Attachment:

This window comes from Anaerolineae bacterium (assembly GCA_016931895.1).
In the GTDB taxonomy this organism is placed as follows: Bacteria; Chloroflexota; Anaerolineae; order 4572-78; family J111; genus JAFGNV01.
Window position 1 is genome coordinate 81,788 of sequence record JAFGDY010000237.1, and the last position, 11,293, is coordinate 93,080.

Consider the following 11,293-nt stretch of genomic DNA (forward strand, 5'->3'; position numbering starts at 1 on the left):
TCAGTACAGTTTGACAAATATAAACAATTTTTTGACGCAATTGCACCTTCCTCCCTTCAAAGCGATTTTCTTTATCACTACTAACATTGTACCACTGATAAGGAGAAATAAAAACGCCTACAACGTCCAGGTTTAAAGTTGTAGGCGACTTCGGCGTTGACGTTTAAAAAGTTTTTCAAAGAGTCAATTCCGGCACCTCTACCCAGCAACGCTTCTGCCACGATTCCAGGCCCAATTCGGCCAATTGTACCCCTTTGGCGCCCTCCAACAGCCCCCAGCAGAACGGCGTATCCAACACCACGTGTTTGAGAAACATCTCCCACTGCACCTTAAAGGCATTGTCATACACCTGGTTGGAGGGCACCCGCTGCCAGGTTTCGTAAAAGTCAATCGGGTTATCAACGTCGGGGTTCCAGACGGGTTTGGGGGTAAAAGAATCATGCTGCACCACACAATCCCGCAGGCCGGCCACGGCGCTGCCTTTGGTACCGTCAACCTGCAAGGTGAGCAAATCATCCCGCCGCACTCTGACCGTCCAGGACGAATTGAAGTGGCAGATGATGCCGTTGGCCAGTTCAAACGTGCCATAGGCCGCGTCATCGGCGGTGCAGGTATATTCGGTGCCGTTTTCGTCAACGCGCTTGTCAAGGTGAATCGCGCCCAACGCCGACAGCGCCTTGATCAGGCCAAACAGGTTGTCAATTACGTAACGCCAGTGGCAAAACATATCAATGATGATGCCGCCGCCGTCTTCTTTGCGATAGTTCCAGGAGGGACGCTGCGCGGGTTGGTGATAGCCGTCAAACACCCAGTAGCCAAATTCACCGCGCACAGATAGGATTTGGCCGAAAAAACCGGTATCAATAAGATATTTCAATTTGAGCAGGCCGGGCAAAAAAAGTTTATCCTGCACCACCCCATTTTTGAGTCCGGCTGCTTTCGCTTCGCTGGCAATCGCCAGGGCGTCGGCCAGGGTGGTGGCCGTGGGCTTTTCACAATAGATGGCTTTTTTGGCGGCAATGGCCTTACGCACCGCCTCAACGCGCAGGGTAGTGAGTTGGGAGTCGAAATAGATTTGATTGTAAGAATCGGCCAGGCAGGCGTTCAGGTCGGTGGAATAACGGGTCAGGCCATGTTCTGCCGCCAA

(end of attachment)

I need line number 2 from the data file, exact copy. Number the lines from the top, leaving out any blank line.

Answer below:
In the GTDB taxonomy this organism is placed as follows: Bacteria; Chloroflexota; Anaerolineae; order 4572-78; family J111; genus JAFGNV01.